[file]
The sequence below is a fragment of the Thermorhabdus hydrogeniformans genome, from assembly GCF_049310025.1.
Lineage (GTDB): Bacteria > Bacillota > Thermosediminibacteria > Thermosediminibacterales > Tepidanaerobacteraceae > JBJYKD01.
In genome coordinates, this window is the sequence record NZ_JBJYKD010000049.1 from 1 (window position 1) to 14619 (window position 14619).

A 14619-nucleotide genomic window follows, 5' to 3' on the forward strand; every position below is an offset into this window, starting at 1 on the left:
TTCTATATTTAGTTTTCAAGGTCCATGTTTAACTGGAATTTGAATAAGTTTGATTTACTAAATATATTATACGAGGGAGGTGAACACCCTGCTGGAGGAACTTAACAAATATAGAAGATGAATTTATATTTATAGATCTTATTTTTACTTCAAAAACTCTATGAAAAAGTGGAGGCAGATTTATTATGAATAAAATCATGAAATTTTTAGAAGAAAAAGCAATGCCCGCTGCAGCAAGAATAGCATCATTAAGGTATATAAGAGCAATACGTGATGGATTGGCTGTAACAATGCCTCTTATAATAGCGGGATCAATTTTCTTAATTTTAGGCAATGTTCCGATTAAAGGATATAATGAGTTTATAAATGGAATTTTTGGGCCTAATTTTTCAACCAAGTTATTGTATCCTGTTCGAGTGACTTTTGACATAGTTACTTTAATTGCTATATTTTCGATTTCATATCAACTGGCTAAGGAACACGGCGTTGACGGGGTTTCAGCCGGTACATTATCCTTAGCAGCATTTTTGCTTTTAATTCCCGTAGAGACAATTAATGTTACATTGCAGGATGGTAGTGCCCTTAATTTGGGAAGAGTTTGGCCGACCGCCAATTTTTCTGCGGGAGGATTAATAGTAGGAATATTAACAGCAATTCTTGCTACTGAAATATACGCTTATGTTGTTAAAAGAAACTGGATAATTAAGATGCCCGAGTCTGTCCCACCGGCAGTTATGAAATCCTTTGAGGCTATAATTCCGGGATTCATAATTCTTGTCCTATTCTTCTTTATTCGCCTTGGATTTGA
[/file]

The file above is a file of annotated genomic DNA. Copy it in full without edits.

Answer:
The sequence below is a fragment of the Thermorhabdus hydrogeniformans genome, from assembly GCF_049310025.1.
Lineage (GTDB): Bacteria > Bacillota > Thermosediminibacteria > Thermosediminibacterales > Tepidanaerobacteraceae > JBJYKD01.
In genome coordinates, this window is the sequence record NZ_JBJYKD010000049.1 from 1 (window position 1) to 14619 (window position 14619).

A 14619-nucleotide genomic window follows, 5' to 3' on the forward strand; every position below is an offset into this window, starting at 1 on the left:
TTCTATATTTAGTTTTCAAGGTCCATGTTTAACTGGAATTTGAATAAGTTTGATTTACTAAATATATTATACGAGGGAGGTGAACACCCTGCTGGAGGAACTTAACAAATATAGAAGATGAATTTATATTTATAGATCTTATTTTTACTTCAAAAACTCTATGAAAAAGTGGAGGCAGATTTATTATGAATAAAATCATGAAATTTTTAGAAGAAAAAGCAATGCCCGCTGCAGCAAGAATAGCATCATTAAGGTATATAAGAGCAATACGTGATGGATTGGCTGTAACAATGCCTCTTATAATAGCGGGATCAATTTTCTTAATTTTAGGCAATGTTCCGATTAAAGGATATAATGAGTTTATAAATGGAATTTTTGGGCCTAATTTTTCAACCAAGTTATTGTATCCTGTTCGAGTGACTTTTGACATAGTTACTTTAATTGCTATATTTTCGATTTCATATCAACTGGCTAAGGAACACGGCGTTGACGGGGTTTCAGCCGGTACATTATCCTTAGCAGCATTTTTGCTTTTAATTCCCGTAGAGACAATTAATGTTACATTGCAGGATGGTAGTGCCCTTAATTTGGGAAGAGTTTGGCCGACCGCCAATTTTTCTGCGGGAGGATTAATAGTAGGAATATTAACAGCAATTCTTGCTACTGAAATATACGCTTATGTTGTTAAAAGAAACTGGATAATTAAGATGCCCGAGTCTGTCCCACCGGCAGTTATGAAATCCTTTGAGGCTATAATTCCGGGATTCATAATTCTTGTCCTATTCTTCTTTATTCGCCTTGGATTTGA